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Houghton v. Superior Court

Supreme Court of California
Jan 4, 1922
187 Cal. 661 (Cal. 1922)


S. F. No. 9951.

January 4, 1922.

APPLICATION for a Writ of Mandamus to compel the Superior Court to proceed with the trial of an action. Denied.

The facts are stated in the opinion of the court.

Courtney L. Moore for Petitioner.

Fitzgerald, Abbott Beardsley for Respondents.

The petitioner seeks a writ of mandamus to require the respondent Dudley Kinsell, judge of the superior court, to proceed with the trial of an action entitled C.S. Houghton v. Franklin A. Kales. That action is one to recover $2,538.60, the balance due upon a promissory note of F.A. Kales for $3,538.60. The defendant Kales, by way of setoff, pleads a joint judgment in favor of F.A. Kales and Jasper S. Connell for $36,230.59, upon which $8,039.38 has been paid. The case came on for trial March 9, 1921. Thereupon counsel announced that they were ready to proceed.

Upon the trial it was stipulated that no part of the promissory note sued upon by the plaintiff had been paid except the sum of one thousand dollars. This stipulation in the absence of any setoff would entitle the plaintiff to a judgment for the full amount claimed. Thereupon the defendant offered in evidence the judgment pleaded as a setoff. Plaintiff objected to the introduction of this judgment on the ground that it was not a final judgment, and the court sustained said objection on the ground that an appeal from said judgment was then pending and undetermined. Thereupon the defendant moved for a continuance of the trial, pending the final decision of the case on appeal, upon the ground that the judgment pleaded as a setoff is not final because an appeal is pending therefrom and because the plaintiff objects to the introduction of the judgment or the consideration of it as a setoff while the appeal is pending. The plaintiff objected to the continuance upon the ground that at the time of the filing of the action and at the time of the trial the defendant had no defense and that the court is without jurisdiction to grant the continuance. The lower court thereupon granted the motion and continued the trial until June 6, 1921, at 10 o'clock A. M. On June 6, 1921, and thereafter from time to time, the trial has been continued over the objection of the plaintiff pending the determination of the appeal.

The petitioner, therefore, seeks a writ of mandate to compel the trial court to proceed with the trial and thus enable him to secure a judgment for $2,538.60, together with interest at six per cent from June 21, 1916, against the defendant, who holds a judgment for nearly ten times that much against him. It is obvious that the action of the trial court was in furtherance of justice and the proper exercise of discretion, if authorized by law. The action of the trial court is amply sustained by authority. In the case or Smith v. Jones, 128 Cal. 14, [ 60 P. 466], a petition for writ of mandamus was sought in this court to compel a judge of the superior court to render judgment in an ejectment suit. The defendant in that case pleaded the rendition of a prior judgment between the same parties wherein said defendant was adjudged the owner of the premises; that an appeal had been taken from the judgment and remained undetermined. Upon the trial of that action plaintiffs had offered evidence in support of their complaint and demanded judgment according to the prayer of their complaint, but the defendant asked that the cause be stayed until the judgment pleaded in his answer should become final. The motion was granted, the submission of the lease set aside, and all proceedings stayed until the further order of the court. In determining the matter this court in Bank said:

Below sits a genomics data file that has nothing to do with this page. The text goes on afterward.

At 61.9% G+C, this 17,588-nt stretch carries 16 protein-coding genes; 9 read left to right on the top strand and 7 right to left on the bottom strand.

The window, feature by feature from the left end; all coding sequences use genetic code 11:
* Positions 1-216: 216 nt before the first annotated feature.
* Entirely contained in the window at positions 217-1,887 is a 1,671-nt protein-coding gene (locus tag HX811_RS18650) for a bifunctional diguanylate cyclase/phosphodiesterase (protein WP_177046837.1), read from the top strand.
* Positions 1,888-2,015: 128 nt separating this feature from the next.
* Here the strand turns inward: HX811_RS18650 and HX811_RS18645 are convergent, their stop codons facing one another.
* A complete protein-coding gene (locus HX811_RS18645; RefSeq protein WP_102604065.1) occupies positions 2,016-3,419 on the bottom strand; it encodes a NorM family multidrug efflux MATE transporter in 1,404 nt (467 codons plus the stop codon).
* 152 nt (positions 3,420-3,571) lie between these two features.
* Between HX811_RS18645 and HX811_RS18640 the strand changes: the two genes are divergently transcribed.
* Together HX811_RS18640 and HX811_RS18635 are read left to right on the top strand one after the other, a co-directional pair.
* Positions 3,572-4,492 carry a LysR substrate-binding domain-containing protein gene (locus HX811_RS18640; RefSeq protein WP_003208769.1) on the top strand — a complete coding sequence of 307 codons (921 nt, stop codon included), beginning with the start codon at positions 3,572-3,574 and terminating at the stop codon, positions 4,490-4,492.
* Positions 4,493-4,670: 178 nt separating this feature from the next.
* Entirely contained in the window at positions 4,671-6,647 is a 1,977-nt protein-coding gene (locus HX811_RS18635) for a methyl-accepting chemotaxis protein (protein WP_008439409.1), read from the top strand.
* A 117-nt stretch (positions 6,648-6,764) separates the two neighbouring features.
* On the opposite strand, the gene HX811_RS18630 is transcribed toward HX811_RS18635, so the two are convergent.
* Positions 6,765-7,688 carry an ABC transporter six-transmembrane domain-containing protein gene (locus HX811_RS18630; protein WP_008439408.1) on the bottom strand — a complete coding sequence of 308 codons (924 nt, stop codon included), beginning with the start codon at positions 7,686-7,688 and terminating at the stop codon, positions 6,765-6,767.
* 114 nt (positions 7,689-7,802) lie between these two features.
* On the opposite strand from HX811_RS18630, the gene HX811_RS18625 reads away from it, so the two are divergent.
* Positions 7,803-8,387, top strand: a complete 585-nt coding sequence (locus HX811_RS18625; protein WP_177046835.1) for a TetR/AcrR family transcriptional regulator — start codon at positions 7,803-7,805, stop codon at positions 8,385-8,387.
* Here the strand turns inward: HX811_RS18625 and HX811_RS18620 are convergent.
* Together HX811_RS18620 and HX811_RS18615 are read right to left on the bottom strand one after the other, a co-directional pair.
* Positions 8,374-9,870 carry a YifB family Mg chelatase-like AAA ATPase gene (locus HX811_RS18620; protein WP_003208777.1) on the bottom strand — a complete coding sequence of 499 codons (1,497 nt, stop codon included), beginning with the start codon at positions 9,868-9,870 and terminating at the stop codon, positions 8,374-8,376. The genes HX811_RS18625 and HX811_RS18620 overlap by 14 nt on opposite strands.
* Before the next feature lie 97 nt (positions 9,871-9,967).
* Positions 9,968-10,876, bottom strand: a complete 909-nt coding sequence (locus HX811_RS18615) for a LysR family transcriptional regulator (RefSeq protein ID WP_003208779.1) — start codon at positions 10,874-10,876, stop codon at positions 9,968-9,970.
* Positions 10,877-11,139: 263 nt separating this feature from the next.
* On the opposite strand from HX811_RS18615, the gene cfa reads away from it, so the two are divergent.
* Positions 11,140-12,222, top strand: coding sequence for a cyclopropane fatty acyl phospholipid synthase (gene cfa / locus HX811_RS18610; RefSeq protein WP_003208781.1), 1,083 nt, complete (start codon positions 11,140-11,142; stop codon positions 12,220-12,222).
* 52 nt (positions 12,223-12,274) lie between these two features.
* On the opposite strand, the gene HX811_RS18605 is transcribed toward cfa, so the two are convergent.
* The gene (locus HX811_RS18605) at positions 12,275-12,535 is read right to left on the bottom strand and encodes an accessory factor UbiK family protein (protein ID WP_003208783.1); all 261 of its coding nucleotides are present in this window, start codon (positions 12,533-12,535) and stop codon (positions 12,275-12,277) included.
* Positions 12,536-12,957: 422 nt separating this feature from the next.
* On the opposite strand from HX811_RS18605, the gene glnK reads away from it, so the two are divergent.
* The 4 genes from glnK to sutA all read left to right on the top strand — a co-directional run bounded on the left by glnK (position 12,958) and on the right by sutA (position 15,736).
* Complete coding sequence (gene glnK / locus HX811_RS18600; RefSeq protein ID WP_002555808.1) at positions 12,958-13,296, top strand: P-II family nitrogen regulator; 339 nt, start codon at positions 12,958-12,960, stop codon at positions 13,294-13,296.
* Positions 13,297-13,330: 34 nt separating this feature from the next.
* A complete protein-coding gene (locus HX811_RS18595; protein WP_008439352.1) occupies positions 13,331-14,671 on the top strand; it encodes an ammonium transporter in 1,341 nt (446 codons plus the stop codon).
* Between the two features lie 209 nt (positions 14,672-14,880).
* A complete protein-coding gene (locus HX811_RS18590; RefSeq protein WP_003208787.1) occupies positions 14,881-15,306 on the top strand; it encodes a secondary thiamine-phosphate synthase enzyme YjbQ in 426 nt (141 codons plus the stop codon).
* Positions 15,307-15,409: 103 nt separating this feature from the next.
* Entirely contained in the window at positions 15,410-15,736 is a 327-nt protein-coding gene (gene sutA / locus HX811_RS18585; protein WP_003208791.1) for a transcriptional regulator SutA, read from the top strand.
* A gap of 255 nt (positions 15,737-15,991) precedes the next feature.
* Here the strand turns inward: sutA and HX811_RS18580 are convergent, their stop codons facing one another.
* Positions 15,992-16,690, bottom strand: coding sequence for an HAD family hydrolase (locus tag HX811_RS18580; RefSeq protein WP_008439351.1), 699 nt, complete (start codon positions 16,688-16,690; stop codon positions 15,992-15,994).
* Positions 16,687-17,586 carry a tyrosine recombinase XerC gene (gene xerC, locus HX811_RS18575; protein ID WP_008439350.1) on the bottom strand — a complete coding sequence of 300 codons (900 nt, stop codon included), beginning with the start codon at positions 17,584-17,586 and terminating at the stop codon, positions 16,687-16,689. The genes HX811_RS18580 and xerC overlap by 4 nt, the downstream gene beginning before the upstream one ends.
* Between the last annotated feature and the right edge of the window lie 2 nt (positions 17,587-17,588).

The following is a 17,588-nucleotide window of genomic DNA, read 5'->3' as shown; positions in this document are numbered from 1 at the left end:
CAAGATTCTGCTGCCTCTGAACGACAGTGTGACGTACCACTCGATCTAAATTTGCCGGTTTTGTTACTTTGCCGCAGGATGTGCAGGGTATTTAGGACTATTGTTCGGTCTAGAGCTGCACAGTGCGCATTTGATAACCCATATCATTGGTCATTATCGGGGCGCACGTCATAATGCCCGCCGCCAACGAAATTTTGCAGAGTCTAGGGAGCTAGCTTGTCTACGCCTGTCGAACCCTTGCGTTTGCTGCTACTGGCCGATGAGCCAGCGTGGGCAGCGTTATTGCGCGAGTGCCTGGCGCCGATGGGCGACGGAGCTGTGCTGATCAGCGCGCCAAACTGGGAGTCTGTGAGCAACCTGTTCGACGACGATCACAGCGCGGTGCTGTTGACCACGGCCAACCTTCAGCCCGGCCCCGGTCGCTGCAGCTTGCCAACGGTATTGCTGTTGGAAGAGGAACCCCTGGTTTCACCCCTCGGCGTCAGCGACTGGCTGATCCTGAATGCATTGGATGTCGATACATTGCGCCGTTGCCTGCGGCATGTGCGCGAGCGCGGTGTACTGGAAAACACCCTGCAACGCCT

"The jurisdiction of the trial court in a case like the one recited is unquestioned, and the power of the court in a proper case to set aside a submission and postpone final determination is also unquestioned. Many cases may be supposed wherein it would not only be the right of the judge to do so, but it would be his duty in the interest of justice and to promote the substantial rights of the parties. To justify this court in interfering with and controlling the action of the trial courts in proceedings of this nature it would require a clear showing that the act complained of was an abuse of discretion. In this case no such showing has been made; on the contrary, from an inspection of the petition and the return thereto, it would appear that the order of the court complained of, under the circumstances, was one very proper to be made."

In the case of Brown v. Campbell, 100 Cal. 635, [38 Am. St. Rep. 314, 35 P. 433], the court in Bank had under consideration an action to recover from trustees a surplus in the hands of such trustees derived from the sale of certain real property and being the balance due after satisfying the indebtedness for which the trust deed was given. The amount was claimed both by plaintiff, the record owner of the property, and by one Priest, who based his claim upon a judgment in an attachment suit against Joseph Brown and the claim that the conveyance from Joseph Brown to A.M. Brown, the plaintiff, of the attached property was in fraud of creditors. Plaintiff, A.M. Brown, pleaded in bar of the right of the defendant Priest a judgment rendered November 24, 1888, in an action wherein Priest was plaintiff and Brown defendant, wherein it was adjudged that the conveyance made by Joseph Brown to A.M. Brown was not made with intent to hinder, delay, or defraud creditors. The defendant pleaded the pendency of that action in abatement. The latter plea was stricken out on plaintiff's motion.

In ruling on the questions thus presented the court in Bank stated:

"That judgment was not a bar to the matters alleged in the defendant's answer as a defense, nor to the same matters set out in the cross-complaint and upon which he demanded the relief given him by the court below. It had not become final when the cross-complaint was filed, nor yet when the action was tried, and the doctrine of res adjudicata only applies to final judgments. The time to appeal from the judgment of November 24, 1888, had not expired when the cross-complaint was filed, and, although no appeal had been taken therefrom, the action was still pending within the legal meaning of that term (Code Civ. Proc., sec. 1049), and the judgment was not a bar to a retrial of the matters alleged in the cross-complaint, under the rule announced by this court in Harris v. Barnhart, 97 Cal. 546, [32 P. 589]; Naftzger v. Gregg, 99 Cal. 83, [37 Am. St. Rep. 23, 33 P. 757]; Estate of Blythe, 99 Cal. 472, [34 P. 108].